Newspaper Page Text
December 15, ML937.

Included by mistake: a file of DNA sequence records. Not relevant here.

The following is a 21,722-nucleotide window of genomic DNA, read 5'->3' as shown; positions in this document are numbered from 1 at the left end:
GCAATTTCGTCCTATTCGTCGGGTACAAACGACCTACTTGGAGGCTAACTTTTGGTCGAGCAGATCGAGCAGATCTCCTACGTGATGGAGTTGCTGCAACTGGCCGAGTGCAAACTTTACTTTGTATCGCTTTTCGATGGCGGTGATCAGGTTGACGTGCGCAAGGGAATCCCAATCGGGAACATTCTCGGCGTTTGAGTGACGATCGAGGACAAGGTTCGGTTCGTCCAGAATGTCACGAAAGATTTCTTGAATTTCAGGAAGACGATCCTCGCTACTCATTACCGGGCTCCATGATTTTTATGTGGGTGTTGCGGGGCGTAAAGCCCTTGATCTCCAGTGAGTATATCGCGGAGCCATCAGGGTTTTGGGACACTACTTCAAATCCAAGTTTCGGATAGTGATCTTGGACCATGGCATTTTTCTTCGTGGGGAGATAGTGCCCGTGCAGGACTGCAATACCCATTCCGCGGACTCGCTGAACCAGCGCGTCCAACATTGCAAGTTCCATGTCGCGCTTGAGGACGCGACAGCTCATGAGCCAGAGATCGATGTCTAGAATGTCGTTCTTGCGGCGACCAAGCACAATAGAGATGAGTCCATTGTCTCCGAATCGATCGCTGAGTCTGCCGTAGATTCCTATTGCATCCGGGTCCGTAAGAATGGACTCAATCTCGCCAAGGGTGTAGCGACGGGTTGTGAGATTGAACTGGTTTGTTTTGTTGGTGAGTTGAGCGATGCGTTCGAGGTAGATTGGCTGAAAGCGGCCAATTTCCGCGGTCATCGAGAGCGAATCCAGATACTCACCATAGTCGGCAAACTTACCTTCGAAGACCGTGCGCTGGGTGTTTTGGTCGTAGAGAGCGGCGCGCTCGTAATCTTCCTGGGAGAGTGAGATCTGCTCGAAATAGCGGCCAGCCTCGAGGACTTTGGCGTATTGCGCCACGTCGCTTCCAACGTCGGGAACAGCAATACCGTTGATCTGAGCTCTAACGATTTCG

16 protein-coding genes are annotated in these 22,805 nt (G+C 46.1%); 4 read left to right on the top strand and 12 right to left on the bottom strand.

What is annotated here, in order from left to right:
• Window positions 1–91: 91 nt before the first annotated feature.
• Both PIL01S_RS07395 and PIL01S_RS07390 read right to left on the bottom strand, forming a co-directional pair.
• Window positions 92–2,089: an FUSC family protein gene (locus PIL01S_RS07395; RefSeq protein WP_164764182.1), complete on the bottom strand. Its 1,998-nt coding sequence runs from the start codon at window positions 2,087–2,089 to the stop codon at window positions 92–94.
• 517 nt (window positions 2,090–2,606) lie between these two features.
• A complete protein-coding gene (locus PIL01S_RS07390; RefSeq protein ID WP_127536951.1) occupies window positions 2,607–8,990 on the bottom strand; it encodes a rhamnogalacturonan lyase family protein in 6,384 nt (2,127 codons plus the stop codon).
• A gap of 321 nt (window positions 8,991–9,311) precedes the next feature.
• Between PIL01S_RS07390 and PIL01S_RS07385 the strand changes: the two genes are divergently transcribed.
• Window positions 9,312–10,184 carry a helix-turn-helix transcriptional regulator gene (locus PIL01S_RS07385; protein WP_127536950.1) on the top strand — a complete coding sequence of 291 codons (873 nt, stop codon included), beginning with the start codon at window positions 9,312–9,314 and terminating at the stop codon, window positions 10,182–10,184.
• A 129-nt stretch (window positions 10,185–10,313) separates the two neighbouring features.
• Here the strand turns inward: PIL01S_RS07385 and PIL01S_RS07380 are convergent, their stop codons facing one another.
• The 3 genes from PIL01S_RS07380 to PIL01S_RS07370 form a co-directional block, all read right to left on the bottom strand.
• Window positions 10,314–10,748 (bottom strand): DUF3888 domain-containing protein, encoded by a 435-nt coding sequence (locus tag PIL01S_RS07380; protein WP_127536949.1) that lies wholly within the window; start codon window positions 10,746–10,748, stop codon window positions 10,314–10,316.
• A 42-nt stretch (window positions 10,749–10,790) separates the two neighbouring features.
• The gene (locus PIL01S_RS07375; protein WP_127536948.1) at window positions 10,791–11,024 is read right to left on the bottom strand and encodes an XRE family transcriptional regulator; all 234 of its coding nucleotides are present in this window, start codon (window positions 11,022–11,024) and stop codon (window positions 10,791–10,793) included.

HA3ZE WE WILL GET OUR FURNITURE Mr. Wallace F. Mabee comes from East port , Maine, whicn is tne easternmost city in the IT. S. For three years be fore coming to Greenbelt, Mr. and Mrs. Mabee Made thei’r home at Augusta, Maine, where Mrs. Mabee will continue to reside until the first of ‘the year. Mabee attended school at Eastport and also at Waltham, Mass.,* where he took a course in horology (watch making’ and jewelry engraving to you). Upon com pletion of this 'course he spent twelve years in the jewelry business for him self at Eastport. Hr. Mabee was also the mayor of Eastport and served two terms as alderman. Mabee was State Director of the NBA. in Maine and in the fall of 1936 he was candidate for Congressman. Although ho was not elected he received the high est vote ever cast for a Democrat in- Mai ne As a matter of fact, he received 2,000 votes more than was necessary to elect a previous Congressman. Coming to Greenbelt in April* 1937 to act as'assistant to Mr. Braden, Mabee found he could be useful by lending a hand here and there. He soon found him self in charge of the furniture division here, but it appears lie has been sort of a foil guy for everyone who is singing the housewives* theme song, "When are we gonna get our furniture?" The furniture is starting to come in now and it will not be lo rg before we shall look back and realize what a tremendous task he has faced. Mrs. Mabee visited Greenbelt Thanksgiving Day and is planning to move into Greenbelt about the first of the year. G. W. B. t- DEFINITIONS Egotist: A guy who believes in an "I" for an "I". Easy Job: Giving away samples in Scotland. Ignorance; Going to a bone specialist to learn how to shoot crap. Irony: Codling some stock "securities". Band Leader: A guy who always faces the music. Contortionist: A man who leads a crooked life. H. G. R. THE POET’S CORNER The hooby-poet would find it well not to overlook the opportunities for poetry inherent in romance. All the world loves a lover” and if his outpour ings are not especially well put, he will be forgiven if only for the motivating force that makes him pour. Besides, it is sure to elicit an ap preciative response - - at least from the one to whom the poem is written. * It’s really not very difficult. If your thoughts turn to things romantic, put them down on paper and let the ends of the lines rhyme. It wont'be long before your efforts .will surprise you and you might find yourself saying: Whence come these stranger words that sing of.thee? They* re not of me, for' I’ve no poet’s tongue That sings at sight of bird or ancient tree. I know the stars as stars not diamonds strung Across dark throat of night. If fad ri e s dwell Within yon glade I’m blind for I see naught. Then why these words and poet’s thoughts, pray tell; These songs of thee that bubble forth unsought. Rethinks my thoughts need but to dwell on thee, And some strange music swells within my breast, And from these untaught lips a song bursts free, A hymn unto the love with which we’re ■ blest. I press a dream of thee against my heart, And in that union is my poem’s start. L. B. Sawyer D E F I 17 I T I*o N S . Pharmacist: A person who does work on a small scale. Gossip: A .woman who would ra.ther spread the dirt than sweep it. Page Thirteen